In my last newsletter, I told you about my two year old filly's abscess commonly called Pigeon Breast.  It is unlikely that your horse will ever have this specific condition, but you may very well have to perform the aftercare on an abscess so you might want to file some of this information away in the old gray cells for possible future use!

Here's what has happened with Savvy since I last wrote:

4 days of 30 cc of Penicillin and 12 days of hydrotherapy followed by flushing the 4" deep draining cavity with diluted Betadine solution.  On day 7, the cavity tried to seal and sequester some bacteria.  A mild probe with my finger reopened drainage.  By day 12, I discontinued flushing.  By day 14, swelling was almost non-existent and today, 4 weeks later, Savvy's chest looked 99% normal.  I expect in 4 more weeks, you'd have to really look hard to find the tiny buttonhole scar from the drainage slit.

Savvy was such a star for her daily treatment that she was able to get the very best care.  Safety and good results are the main goals in treatment.

Make Your Next Vet Aftercare a Success Not a Disaster

If you want your next veterinary aftercare to be a success rather than a disaster, here are some ways to prepare:


Teach your horse to be caught, haltered and led.

Teach your horse to stand quietly in crossties.

Work on positioning cues in-hand and tied (move entire body sideways, move shoulder over, move hip over, move back, walk forward).

Accustom horse to plastic, squirting hoses, things falling on the floor in barn while working, etc.

Veterinary Care Techniques

Use a good veterinarian and ask him or her to help teach you proper aftercare techniques!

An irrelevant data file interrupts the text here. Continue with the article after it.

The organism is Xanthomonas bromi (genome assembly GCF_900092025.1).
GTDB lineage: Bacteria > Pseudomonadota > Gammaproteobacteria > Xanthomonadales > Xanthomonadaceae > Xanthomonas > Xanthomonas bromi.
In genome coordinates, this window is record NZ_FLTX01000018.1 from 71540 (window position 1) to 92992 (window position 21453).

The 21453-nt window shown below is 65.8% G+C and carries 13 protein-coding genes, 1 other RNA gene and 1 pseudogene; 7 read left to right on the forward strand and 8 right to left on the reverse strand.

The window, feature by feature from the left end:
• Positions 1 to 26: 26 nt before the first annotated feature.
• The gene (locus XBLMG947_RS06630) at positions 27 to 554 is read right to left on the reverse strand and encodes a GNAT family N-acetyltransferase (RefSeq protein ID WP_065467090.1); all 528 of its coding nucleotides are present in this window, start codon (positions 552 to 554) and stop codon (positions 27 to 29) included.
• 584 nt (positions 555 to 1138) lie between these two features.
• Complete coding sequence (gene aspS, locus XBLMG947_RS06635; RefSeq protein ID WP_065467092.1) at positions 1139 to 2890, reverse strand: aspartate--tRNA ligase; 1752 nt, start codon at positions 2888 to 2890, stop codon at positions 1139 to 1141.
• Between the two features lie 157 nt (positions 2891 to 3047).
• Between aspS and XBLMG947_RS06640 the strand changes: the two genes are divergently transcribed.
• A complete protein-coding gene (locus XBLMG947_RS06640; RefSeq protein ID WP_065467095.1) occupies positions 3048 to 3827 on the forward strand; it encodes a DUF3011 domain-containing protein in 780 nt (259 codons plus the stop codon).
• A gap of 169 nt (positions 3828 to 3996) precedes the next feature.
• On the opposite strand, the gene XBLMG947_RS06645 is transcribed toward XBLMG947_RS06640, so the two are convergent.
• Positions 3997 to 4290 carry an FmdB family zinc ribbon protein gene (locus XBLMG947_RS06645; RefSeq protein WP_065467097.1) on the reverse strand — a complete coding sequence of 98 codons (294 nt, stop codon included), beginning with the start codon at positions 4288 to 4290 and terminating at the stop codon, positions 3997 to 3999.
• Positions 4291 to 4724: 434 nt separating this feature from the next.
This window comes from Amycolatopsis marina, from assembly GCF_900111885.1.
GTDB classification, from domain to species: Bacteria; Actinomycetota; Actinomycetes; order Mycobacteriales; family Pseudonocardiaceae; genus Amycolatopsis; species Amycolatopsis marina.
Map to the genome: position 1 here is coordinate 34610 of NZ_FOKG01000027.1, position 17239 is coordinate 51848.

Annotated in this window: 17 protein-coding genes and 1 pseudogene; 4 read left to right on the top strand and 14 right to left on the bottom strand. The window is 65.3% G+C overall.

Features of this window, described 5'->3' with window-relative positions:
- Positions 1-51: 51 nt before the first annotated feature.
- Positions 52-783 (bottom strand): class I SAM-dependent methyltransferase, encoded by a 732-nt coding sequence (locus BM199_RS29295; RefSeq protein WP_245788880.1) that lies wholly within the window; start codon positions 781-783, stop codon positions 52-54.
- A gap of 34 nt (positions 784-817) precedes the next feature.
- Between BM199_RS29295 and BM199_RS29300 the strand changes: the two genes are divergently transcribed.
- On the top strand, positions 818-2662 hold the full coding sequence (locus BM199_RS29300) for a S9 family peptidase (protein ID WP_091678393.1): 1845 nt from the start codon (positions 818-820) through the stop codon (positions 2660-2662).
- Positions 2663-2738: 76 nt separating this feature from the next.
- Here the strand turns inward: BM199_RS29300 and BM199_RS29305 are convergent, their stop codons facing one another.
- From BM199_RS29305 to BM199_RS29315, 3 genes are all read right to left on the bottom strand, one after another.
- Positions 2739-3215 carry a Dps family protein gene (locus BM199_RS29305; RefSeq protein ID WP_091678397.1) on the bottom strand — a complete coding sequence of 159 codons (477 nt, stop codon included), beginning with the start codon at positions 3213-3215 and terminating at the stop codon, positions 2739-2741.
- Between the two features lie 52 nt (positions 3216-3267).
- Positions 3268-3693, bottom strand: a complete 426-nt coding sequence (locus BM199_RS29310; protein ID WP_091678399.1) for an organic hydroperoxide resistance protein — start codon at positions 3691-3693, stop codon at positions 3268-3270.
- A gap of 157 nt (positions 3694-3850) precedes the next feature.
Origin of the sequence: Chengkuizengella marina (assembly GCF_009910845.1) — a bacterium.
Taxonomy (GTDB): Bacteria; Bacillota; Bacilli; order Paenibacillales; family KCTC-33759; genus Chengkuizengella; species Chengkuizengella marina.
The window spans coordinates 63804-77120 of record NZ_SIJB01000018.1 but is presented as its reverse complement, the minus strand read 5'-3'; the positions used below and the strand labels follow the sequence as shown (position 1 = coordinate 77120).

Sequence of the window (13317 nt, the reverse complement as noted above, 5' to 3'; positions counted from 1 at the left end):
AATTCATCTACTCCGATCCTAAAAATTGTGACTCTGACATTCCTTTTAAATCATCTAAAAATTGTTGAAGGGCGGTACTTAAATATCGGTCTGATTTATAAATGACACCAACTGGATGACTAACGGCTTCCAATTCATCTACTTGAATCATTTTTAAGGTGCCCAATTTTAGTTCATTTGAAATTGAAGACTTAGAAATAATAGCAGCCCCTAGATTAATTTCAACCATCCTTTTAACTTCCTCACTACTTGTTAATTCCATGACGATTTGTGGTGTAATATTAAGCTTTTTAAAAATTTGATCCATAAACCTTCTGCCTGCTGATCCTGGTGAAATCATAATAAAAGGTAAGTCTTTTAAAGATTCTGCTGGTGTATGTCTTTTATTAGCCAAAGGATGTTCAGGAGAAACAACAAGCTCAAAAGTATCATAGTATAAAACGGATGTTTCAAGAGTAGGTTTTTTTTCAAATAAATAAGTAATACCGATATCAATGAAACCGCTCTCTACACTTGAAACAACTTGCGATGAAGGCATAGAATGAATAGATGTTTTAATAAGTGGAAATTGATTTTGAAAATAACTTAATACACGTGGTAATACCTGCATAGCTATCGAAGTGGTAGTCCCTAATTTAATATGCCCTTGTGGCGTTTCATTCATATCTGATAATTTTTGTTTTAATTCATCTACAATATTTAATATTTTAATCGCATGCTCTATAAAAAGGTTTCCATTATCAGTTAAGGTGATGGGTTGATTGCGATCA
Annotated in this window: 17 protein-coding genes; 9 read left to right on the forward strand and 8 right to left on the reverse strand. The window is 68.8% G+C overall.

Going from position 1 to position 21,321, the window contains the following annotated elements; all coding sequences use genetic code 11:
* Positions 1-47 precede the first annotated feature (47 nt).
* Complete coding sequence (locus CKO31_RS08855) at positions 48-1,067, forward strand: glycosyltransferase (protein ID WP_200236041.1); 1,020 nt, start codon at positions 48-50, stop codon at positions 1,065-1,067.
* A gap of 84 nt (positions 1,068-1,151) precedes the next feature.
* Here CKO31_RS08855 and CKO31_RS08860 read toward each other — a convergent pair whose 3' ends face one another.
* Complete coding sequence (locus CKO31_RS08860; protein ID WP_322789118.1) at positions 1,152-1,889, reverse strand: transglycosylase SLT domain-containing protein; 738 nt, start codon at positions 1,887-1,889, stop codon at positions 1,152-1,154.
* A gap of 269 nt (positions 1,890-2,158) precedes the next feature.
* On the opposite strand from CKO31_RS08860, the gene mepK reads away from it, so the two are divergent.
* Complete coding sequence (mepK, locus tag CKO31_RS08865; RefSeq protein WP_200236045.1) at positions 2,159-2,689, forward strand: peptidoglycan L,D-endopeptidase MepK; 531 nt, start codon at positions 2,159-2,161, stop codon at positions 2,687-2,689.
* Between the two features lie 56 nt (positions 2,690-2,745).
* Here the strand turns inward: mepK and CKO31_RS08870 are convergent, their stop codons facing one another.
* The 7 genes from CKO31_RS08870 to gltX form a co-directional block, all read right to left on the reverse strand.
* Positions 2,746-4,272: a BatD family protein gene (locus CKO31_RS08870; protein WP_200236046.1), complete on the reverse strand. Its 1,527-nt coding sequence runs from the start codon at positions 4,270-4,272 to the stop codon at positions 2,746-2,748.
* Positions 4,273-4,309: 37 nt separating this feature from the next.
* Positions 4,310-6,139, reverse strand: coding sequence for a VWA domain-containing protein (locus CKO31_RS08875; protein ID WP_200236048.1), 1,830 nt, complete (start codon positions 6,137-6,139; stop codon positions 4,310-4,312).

Have a good place to work.  (My wash rack with floor drain and overhead radiant heater allowed me to use hydrotherapy as long as I wanted no matter the weather.  Also with vet sink on one side, supplies and tools were literally right at my fingertips.)

Follow an specific aftercare routine every day.  (Every morning at 10 AM, Richard went out to the pasture and brought Savvy in while I was getting all the supplies ready.  I followed a specific routine every day: hydrotherapy 5-10 minutes; clean wound site thoroughly with gauze pads and Betadine Scrub; irrigate cavity with diluted Betadine solution; towel dry with clean turkish towels; let dry while giving Penicillin; spread Bag Balm under wound; give Savvy and scratch and tell her "good girl!".  Then she was returned to pasture.  Horses are creatures of habit so by about the third day, she met Richard at the gate, sometimes at a gallop!)

Have a good helper.  (Richard and I have worked together on our dogs and horses and have worked out who does what, why and when!  If you are working with a new assistant, take the time to discuss what you are going to do beforehand.  A plan will help things go more smoothly.)

Have good horse care supplies on hand.  Your barn should have a good horse first aid kit.  See Horse Health Care for specifics. (  When you are faced with a unique problem, you might have to get some special supplies from your vet for the follow up care.  Keep your supplies clean and organized so they are ready to use.

Know horse care skills.  Learn how to give an IM injection.  Know how to dilute Betadine for various uses.  Learn how to take your horse's temperature, pulse, respiration, capillary refill time, pinch test and more.  Reference Horse Health Care.  (
Know the vital signs; know what is normal for each of your horses so you will know when things aren't going right.



Ask your vet to prescribe the medication for your cat, determine your cat's weight and the appropriate dosage.

Then, for hassle-free administration of pills to cats (and dogs), wrap the pills in a Braunschweiger Coat!

Braunschweiger is smoked liver sausage (find it in a roll-shape in the lunch meat section), a taste few cats or dogs can resist.  To "prime" your pet for the pill bullet, a few days before deworming, flick balls of braunschweiger your cat's way.  Especially if there is competition, the smell of the braunschweiger will turn your cats into liver-seeking missiles.

Once you've got your pet hooked on braunschweiger, wrap the dewormer pill (or portion thereof) in braunschweiger, toss, and its a done deal.  After the first time you do this, you no longer have to prime for three days before deworming - your cat will always be ready and looking for the liver torpedo!



All about Psyllium

Winter Riding

and More!


Did you miss the November 1999 issue of my newsletter?  If so, you can read it at my Horse Information Roundup:

That's all I have time for this month.

Happy Trails,
                        Cherry Hill